Private equity firms and real estate investment trusts involved in the long-term care industry are coming under new scrutiny from federal regulators.
The U.S. Department of Health and Human Services on Monday announced a proposed rule requiring nursing homes to disclose new ownership and management details, including ties with any private-equity firms or REITs and the names of individuals or entities providing administrative or clinical consulting services to the facilities.
“We’re pursuing every avenue we can to shine a light on this industry,” Health and Human Services Secretary Xavier Becerra said on a call with reporters Monday.
The move comes after the pandemic exposed serious gaps in the care provided at the nation’s roughly 15,000 nursing homes as well as spotty oversight of facility owners and operators, who are often entwined in complex ownership structures that are not fully reflected in data collected by regulators.
“For too long, one of the barriers to accountability has been a lack of transparency around who owns and operates nursing homes,” Bharat Ramamurti, deputy director of the White House National Economic Council, said on the call Monday. If finalized, the new rule will help change that, he said. The new ownership and management data collected will also be publicly reported, helping families make more informed choices, he said.
A string of academic studies in recent years have found links between private equity ownership and poor outcomes for residents, including higher rates of preventable hospitalization and death. Researchers haven’t looked as closely at how care may be impacted by healthcare REITs, which in some cases buy nursing home real estate and lease it back to the facility, because they’re widely seen only as landlords.
But a study published last month in Health Affairs found evidence that some REIT-owned nursing homes replaced more expensive, skilled registered nurse staffing with cheaper, less-skilled staff. Academic researchers have also raised concerns about nursing homes buying management, therapy or other services or paying rent to related parties, saying this allows ownership groups to hide profits extracted from the facilities.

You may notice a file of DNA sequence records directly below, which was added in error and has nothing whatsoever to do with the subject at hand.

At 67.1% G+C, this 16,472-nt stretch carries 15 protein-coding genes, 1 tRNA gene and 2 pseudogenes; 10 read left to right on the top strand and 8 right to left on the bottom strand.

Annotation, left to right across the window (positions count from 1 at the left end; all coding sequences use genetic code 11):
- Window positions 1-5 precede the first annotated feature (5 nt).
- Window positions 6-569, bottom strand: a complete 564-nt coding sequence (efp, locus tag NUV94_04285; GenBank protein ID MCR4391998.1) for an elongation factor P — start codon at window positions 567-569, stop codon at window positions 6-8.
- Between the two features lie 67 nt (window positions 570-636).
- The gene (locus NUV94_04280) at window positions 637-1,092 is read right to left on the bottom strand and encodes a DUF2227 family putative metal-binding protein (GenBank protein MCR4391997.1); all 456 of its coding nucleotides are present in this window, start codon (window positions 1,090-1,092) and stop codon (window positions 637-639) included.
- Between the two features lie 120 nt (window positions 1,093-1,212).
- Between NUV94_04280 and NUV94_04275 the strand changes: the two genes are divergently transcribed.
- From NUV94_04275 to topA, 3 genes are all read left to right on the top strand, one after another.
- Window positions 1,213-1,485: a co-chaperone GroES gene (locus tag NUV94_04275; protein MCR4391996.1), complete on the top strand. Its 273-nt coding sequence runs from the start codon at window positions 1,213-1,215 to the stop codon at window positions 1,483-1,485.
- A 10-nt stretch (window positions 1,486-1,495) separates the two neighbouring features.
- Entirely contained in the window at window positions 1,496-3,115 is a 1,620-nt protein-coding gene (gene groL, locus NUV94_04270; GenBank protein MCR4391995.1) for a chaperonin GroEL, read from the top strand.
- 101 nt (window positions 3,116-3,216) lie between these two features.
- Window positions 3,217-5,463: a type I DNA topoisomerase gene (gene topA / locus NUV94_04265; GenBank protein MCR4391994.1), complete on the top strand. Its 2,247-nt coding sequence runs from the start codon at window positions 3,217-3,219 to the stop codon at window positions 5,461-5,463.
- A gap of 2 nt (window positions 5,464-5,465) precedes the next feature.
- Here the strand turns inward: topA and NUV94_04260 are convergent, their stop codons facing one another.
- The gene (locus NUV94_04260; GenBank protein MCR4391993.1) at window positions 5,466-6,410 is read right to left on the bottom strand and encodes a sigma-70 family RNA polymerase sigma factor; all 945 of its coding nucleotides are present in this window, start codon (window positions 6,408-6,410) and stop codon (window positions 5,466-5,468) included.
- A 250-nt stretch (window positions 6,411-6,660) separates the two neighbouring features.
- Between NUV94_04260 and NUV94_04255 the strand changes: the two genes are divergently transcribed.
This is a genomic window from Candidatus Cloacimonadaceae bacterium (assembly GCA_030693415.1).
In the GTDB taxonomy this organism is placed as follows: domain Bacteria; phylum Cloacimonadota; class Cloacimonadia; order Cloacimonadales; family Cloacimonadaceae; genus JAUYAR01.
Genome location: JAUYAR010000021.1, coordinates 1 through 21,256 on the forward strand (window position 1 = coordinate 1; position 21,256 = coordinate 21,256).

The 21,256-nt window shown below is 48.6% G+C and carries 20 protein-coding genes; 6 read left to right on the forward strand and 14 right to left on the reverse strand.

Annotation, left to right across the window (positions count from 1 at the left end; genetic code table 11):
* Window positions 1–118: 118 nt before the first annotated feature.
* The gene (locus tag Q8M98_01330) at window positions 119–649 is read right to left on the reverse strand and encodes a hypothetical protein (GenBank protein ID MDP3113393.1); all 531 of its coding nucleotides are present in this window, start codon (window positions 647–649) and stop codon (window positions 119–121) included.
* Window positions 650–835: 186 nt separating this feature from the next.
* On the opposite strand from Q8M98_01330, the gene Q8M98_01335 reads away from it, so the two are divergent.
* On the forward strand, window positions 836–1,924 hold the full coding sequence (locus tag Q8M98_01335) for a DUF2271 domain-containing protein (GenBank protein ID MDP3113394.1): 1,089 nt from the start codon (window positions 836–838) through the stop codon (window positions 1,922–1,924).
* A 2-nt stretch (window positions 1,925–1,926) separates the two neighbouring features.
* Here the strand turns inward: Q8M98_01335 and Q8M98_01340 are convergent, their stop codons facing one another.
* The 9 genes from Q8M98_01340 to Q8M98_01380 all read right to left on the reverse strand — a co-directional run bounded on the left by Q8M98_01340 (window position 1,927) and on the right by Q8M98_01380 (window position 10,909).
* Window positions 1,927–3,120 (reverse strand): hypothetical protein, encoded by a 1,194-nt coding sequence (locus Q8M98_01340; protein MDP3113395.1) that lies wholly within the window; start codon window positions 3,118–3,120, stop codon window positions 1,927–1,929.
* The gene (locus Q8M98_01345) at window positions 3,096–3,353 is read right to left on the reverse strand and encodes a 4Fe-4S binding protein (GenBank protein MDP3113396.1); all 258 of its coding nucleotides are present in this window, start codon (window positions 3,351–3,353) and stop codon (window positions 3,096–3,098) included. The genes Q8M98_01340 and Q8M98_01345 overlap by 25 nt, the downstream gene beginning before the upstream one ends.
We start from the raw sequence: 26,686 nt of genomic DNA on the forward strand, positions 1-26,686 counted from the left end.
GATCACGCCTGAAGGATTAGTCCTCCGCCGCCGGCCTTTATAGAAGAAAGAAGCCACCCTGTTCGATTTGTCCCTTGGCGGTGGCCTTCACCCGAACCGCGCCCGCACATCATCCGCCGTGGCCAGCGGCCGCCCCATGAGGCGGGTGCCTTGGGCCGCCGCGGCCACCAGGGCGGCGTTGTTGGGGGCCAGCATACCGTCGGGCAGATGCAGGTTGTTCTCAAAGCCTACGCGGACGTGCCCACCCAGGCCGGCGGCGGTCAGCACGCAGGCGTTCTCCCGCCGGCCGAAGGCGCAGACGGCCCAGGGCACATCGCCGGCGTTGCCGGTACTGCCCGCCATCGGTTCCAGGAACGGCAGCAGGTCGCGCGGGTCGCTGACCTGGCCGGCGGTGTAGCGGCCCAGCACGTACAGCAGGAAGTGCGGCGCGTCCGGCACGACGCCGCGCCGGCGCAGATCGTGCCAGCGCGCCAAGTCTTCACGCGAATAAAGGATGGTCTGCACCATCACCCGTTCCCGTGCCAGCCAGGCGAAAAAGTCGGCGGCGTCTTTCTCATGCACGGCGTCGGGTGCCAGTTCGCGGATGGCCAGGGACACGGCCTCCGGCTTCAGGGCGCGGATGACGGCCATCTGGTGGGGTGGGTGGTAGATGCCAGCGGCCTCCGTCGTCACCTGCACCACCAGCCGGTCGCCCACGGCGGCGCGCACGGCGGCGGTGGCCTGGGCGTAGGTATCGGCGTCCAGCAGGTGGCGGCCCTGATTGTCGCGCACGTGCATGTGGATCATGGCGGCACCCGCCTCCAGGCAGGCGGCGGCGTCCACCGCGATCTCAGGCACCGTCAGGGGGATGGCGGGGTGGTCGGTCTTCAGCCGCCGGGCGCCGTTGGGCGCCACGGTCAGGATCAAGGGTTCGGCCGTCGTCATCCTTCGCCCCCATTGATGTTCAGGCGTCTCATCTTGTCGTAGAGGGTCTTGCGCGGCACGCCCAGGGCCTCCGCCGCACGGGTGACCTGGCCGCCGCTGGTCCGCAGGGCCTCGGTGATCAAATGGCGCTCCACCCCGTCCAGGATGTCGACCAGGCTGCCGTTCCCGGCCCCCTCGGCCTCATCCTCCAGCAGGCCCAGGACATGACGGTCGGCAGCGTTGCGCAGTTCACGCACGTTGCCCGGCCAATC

Rule would implement a provision of the Affordable Care Act
The new HHS rule proposal would implement a section of the Affordable Care Act, which was signed into law about 13 years ago. Throughout the pandemic, long-term care experts have urged the Centers for Medicare and Medicaid Services, the federal agency that oversees nursing homes, to ensure the law is enforced, including requiring full ownership details.
Federal officials on Monday underscored the importance of clear ownership disclosure as nursing homes change hands more frequently. The number of ownership changes has generally trended upward since 2016, and nursing homes with lower quality ratings are sold more often than those with higher ratings, according to an HHS report.
“What’s absolutely true is that we see more risk, that we see more harm when nursing homes change ownership,” Jon Blum, CMS principal deputy administrator and chief operating officer, said on the call Monday. “They can change owners to companies that don’t have experience, that don’t have really the knowledge, the staff” to ensure high-quality care, he said.
The rule proposal is part of a broader Biden administration nursing-home reform agenda, announced early last year, which also aims to achieve better funding for health and safety inspections and a minimum staffing requirement, among other measures. Nursing-home industry trade group American Health Care Association/National Center for Assisted Living has said a minimum staffing mandate “would impose arbitrary staffing ratios that would be impossible for providers to meet considering the current labor shortage and lack of government funding.”
But data collected under the new proposed rule could help inform the regulatory response to such industry resistance to reform, CMS’s Blum said on the call Monday. “As we think about policies going forward to fulfill the President’s commitment, we will now have better information to understand or even to refute arguments that the nursing home industry can’t afford these changes,” Blum said.